Net Neutrality Day of Action is July 12th

12 Jul Net Neutrality Day of Action is July 12th

What is Net Neutrality?!

Net Neutrality Day of Action is July 12th. What does this mean? How will this effect you?

University of Berkeley defines net neutrality as a principle belief that “broadband network providers to be completely detached from what information is sent over their networks” and that “no bit of information should be prioritized over another.” For example, net neutrality ensures that people watching a movie on Netflix or YouTube have the same internet speed as those on Facebook or Twitter whether or not people are using Comcast, Frontier, or satellite internet access.

Net Neutrality Day of Action is a day long event where many companies and individuals will raise awareness of the proposed elimination of net neutrality by the Federal Communications Commission. July 12th was chosen since the FCC is taking comments about the proposed elimination of net neutrality but the comment period will end soon. Over 187 companies are against the proposed change including: Amazon, Etsy, Netflix, OKCupid, and Spotify. One of the goals of the Net Neutrality Day of Action is to demonstrate to users what the web would look like if net neutrality regulations are eliminated. For example, certain companies will have their web site load slowly or there will be paywalls to block users from accessing the site without paying for access. In other words, don’t be surprised if on Wednesday, July 12th, your favorite web sites will be downloading slower  or may  have pop ups informing you more about net neutrality. The point the companies are trying to make is that if net neutrality is abolished, it could be like this every day.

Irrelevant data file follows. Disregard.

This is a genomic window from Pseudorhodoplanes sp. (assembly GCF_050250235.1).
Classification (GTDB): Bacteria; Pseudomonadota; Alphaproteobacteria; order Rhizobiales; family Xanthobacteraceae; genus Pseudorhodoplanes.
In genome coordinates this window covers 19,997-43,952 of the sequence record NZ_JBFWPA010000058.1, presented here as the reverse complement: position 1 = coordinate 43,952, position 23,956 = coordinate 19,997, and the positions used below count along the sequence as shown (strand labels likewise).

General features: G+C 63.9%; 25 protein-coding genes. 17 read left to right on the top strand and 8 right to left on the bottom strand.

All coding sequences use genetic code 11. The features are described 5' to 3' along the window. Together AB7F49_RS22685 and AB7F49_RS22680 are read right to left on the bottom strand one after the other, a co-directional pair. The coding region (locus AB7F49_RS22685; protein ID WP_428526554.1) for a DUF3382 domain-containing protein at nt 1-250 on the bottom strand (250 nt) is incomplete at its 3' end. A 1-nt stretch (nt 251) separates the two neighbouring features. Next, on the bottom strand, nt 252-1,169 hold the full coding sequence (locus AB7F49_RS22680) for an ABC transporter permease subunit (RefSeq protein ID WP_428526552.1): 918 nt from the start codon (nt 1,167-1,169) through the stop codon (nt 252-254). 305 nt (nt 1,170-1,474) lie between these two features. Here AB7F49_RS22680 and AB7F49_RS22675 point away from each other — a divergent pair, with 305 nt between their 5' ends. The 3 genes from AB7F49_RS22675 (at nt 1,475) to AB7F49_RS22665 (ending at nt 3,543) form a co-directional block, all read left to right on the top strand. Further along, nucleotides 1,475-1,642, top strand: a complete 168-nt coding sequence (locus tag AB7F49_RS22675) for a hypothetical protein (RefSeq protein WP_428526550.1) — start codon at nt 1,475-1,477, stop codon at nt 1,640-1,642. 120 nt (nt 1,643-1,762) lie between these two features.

The American Library Association views net neutrality as “online non-discrimination.”  The American Library Association released a statement on May 18th in support of net neutrality. ALA President Julie Todaro stated, “Librarians and library workers know that even subtle differences in internet transmission can make a significant difference in how a user receives, uses and shares digital information. We must ensure the same quality access to online educational and noncommercial content as to entertainment and for-profit offerings.”